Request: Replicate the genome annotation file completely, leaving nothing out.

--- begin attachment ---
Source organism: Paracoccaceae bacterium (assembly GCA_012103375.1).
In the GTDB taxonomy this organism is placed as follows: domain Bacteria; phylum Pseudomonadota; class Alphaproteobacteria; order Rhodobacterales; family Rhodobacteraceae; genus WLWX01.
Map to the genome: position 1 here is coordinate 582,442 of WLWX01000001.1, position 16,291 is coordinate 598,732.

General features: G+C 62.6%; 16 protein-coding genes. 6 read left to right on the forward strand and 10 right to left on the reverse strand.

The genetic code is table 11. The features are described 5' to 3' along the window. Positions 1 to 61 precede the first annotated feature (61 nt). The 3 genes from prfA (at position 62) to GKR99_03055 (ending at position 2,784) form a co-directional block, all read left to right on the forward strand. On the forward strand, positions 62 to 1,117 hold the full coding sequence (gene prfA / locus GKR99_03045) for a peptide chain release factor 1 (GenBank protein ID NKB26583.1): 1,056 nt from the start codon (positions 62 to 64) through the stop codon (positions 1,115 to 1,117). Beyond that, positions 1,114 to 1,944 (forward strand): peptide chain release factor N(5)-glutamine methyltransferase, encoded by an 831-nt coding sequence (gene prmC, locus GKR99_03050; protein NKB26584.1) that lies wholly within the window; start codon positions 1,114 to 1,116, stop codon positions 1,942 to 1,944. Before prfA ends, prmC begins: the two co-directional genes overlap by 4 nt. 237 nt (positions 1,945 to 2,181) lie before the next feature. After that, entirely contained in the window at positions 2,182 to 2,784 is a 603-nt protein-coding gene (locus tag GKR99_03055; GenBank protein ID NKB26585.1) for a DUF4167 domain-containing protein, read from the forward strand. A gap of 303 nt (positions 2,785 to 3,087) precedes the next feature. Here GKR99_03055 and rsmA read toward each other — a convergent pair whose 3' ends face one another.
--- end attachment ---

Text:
Source organism: Paracoccaceae bacterium (assembly GCA_012103375.1).
In the GTDB taxonomy this organism is placed as follows: domain Bacteria; phylum Pseudomonadota; class Alphaproteobacteria; order Rhodobacterales; family Rhodobacteraceae; genus WLWX01.
Map to the genome: position 1 here is coordinate 582,442 of WLWX01000001.1, position 16,291 is coordinate 598,732.

General features: G+C 62.6%; 16 protein-coding genes. 6 read left to right on the forward strand and 10 right to left on the reverse strand.

The genetic code is table 11. The features are described 5' to 3' along the window. Positions 1 to 61 precede the first annotated feature (61 nt). The 3 genes from prfA (at position 62) to GKR99_03055 (ending at position 2,784) form a co-directional block, all read left to right on the forward strand. On the forward strand, positions 62 to 1,117 hold the full coding sequence (gene prfA / locus GKR99_03045) for a peptide chain release factor 1 (GenBank protein ID NKB26583.1): 1,056 nt from the start codon (positions 62 to 64) through the stop codon (positions 1,115 to 1,117). Beyond that, positions 1,114 to 1,944 (forward strand): peptide chain release factor N(5)-glutamine methyltransferase, encoded by an 831-nt coding sequence (gene prmC, locus GKR99_03050; protein NKB26584.1) that lies wholly within the window; start codon positions 1,114 to 1,116, stop codon positions 1,942 to 1,944. Before prfA ends, prmC begins: the two co-directional genes overlap by 4 nt. 237 nt (positions 1,945 to 2,181) lie before the next feature. After that, entirely contained in the window at positions 2,182 to 2,784 is a 603-nt protein-coding gene (locus tag GKR99_03055; GenBank protein ID NKB26585.1) for a DUF4167 domain-containing protein, read from the forward strand. A gap of 303 nt (positions 2,785 to 3,087) precedes the next feature. Here GKR99_03055 and rsmA read toward each other — a convergent pair whose 3' ends face one another.